Yes and no to give a maybe unhelpful answer.
On a basic level, we just say this – the market determines all the pricing. It is up to market participants to ensure that the appropriate amount of red hydrocarbon is made available (ie the carbon capture is acheived and paid for) and every price is negotiated. The end user will pay more in the end, of course.
In practise it could work like this.
A coal mining company can sell coal to a power station operator. The coal company is obliged to make 20% of its coal black. This means that 20% of the coal needs to go through a carbon capture plant.
To begin with, perhaps another company could offer services to do carbon capture by trading. So you can buy carbon capture for 100 tons of coal.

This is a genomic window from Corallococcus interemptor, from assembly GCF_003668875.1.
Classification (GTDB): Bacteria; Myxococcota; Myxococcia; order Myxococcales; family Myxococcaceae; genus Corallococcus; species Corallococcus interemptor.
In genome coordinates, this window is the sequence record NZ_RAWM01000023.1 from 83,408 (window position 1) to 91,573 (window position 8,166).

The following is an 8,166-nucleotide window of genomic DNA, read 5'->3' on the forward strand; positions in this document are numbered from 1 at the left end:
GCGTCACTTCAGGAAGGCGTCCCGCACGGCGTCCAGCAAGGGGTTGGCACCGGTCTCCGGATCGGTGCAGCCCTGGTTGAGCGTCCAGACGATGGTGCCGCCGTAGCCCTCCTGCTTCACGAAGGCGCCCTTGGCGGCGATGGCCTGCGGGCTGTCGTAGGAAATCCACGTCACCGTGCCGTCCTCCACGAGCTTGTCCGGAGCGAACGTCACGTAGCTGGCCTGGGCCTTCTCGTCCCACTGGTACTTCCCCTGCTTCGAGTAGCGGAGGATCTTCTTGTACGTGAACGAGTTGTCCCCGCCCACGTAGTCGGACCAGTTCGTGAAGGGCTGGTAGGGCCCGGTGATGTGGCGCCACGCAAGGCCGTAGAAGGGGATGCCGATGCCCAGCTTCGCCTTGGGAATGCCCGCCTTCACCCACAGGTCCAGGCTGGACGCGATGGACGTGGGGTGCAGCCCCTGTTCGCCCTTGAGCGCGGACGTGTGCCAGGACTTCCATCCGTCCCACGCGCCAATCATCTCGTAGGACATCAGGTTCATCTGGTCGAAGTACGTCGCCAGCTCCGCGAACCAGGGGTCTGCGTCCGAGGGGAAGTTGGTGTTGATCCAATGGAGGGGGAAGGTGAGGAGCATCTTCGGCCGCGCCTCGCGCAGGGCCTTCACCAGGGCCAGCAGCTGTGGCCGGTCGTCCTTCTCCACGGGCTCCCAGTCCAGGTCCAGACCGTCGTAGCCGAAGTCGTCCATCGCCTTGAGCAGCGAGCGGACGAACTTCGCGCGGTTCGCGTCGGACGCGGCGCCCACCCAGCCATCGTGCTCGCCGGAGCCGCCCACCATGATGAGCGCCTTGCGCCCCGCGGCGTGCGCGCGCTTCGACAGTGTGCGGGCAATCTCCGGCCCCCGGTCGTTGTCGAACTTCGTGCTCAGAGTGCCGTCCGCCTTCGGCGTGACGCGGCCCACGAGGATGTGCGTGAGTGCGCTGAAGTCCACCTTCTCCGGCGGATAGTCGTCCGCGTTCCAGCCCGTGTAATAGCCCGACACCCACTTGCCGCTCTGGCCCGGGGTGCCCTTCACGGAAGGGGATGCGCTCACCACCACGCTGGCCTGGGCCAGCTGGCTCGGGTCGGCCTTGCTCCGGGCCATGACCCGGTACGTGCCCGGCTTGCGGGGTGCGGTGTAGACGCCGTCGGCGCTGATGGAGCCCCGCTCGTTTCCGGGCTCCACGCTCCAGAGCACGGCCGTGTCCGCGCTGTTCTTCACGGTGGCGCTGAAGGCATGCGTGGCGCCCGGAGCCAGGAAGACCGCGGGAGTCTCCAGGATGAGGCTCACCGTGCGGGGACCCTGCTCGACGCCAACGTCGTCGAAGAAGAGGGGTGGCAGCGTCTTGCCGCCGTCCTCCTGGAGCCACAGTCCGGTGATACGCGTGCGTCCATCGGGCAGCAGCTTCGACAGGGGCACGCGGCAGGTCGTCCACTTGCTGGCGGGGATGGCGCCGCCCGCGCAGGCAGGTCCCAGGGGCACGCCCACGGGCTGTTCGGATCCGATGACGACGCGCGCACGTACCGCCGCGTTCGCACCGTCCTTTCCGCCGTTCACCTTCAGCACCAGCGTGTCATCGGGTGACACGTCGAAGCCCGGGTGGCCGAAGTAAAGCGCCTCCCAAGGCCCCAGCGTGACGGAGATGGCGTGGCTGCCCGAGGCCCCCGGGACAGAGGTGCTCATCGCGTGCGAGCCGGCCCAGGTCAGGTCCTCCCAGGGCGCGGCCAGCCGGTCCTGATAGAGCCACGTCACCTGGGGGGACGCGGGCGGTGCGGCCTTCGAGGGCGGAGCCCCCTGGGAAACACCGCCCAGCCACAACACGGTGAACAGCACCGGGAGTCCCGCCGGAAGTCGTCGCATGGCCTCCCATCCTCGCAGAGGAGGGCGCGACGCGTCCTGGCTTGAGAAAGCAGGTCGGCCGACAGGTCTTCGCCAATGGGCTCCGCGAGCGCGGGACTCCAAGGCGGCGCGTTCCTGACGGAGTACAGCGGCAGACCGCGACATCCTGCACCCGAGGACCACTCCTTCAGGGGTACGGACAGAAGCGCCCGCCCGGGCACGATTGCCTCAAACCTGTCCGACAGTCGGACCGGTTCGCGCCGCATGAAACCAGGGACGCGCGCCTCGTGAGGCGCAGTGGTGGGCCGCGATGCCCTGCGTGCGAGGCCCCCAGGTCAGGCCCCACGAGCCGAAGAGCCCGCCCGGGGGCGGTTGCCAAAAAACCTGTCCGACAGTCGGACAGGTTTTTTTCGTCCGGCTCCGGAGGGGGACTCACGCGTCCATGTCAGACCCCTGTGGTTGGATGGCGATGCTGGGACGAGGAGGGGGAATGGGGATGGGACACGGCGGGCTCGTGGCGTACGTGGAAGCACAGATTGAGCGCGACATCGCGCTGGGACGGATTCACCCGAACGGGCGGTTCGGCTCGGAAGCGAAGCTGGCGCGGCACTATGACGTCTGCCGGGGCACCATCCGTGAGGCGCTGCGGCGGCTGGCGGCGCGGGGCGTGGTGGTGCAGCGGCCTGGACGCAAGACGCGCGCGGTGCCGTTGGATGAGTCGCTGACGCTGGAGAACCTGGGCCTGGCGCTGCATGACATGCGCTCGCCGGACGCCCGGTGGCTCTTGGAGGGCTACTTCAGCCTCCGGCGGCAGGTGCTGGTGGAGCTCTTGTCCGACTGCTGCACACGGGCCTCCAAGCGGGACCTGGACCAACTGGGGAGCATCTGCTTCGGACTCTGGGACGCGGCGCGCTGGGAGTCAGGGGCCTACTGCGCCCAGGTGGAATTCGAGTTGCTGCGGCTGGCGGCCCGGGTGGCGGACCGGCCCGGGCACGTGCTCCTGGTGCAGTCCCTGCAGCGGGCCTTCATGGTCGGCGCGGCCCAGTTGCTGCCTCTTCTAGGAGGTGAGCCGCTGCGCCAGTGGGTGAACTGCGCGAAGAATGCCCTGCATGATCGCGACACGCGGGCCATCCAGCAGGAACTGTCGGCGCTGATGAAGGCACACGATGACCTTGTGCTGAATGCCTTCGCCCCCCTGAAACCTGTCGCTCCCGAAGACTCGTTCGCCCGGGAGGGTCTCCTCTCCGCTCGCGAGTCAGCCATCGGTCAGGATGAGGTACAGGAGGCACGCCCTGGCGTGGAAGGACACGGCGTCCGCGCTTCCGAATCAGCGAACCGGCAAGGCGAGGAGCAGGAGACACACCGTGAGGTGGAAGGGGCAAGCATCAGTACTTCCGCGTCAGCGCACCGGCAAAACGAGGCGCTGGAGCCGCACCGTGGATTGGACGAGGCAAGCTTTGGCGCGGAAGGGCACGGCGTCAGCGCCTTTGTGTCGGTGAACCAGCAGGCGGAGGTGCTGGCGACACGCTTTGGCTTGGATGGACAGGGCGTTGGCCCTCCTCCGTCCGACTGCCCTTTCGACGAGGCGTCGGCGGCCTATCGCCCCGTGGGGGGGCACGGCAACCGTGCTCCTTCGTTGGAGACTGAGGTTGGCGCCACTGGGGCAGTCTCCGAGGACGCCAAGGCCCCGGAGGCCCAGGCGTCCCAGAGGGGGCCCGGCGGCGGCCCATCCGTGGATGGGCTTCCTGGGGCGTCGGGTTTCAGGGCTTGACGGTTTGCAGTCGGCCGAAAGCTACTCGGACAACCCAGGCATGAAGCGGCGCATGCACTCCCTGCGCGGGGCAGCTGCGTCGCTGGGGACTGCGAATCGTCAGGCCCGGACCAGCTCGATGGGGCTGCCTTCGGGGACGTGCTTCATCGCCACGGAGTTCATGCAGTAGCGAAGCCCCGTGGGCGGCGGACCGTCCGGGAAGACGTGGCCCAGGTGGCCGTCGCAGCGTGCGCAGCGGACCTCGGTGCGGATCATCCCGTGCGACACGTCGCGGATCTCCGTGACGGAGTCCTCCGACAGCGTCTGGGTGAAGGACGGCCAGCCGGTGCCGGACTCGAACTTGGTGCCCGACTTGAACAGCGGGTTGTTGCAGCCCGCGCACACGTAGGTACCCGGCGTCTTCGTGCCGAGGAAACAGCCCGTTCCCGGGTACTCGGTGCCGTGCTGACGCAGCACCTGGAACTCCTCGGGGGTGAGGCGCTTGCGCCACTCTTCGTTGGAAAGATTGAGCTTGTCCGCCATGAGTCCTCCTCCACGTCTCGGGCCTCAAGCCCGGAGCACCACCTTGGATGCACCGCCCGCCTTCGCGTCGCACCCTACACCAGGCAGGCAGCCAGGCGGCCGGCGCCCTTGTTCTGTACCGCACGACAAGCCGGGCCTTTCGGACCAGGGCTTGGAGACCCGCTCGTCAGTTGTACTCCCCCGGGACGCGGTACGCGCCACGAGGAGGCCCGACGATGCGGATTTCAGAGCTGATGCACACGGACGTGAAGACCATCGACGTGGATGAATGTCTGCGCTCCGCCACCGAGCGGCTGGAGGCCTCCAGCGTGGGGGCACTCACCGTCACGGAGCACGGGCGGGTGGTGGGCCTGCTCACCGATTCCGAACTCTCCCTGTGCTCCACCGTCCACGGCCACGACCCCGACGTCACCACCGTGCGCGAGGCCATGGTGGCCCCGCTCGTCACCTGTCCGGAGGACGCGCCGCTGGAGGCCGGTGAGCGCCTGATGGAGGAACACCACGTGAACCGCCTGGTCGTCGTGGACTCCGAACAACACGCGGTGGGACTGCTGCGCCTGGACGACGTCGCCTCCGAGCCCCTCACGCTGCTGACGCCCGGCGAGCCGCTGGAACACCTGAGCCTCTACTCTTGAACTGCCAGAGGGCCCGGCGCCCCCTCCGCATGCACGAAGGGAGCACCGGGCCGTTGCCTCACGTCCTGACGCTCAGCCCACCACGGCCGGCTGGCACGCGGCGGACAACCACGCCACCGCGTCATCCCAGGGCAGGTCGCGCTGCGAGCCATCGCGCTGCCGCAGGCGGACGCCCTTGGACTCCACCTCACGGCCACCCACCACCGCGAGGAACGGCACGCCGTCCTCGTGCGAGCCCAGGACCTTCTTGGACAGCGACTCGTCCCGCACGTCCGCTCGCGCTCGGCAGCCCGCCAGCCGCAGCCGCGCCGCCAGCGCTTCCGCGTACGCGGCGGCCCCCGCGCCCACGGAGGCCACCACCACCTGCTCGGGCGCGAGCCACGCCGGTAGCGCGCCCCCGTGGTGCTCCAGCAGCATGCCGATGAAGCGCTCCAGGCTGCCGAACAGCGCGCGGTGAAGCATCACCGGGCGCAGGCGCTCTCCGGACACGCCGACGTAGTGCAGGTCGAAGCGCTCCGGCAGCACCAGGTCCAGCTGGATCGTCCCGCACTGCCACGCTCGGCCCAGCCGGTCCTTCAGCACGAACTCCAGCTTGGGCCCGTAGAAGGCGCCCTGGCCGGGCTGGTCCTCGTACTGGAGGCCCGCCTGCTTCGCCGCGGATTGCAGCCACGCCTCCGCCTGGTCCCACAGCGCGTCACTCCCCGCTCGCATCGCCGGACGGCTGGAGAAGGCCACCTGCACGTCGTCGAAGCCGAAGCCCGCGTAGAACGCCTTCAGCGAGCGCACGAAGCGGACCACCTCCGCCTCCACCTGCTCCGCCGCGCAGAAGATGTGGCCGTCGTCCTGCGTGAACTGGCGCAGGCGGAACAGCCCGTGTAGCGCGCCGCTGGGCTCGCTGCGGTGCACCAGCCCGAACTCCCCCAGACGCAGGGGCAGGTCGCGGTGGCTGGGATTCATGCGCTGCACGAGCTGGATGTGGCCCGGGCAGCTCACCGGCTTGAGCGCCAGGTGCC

The carbon capture plant is more likely to be operated by the power station operator – so the ‘red hydrocarbon’ would be sold (by the coal mining company to the power station operator) at a discount to black hydrocarbon to compensate for the cost of doing this.
Or if the red hydrocarbon requirement is being forced by a buyer (someone wants to buy red hydorcarbon), then a market operator (like Ecotricity, in the UK wind sector) can pay for carbon capture services from a carbon capture operator, and in return sell the red electricity to buyers – so in this case, the red electricity is more expensive.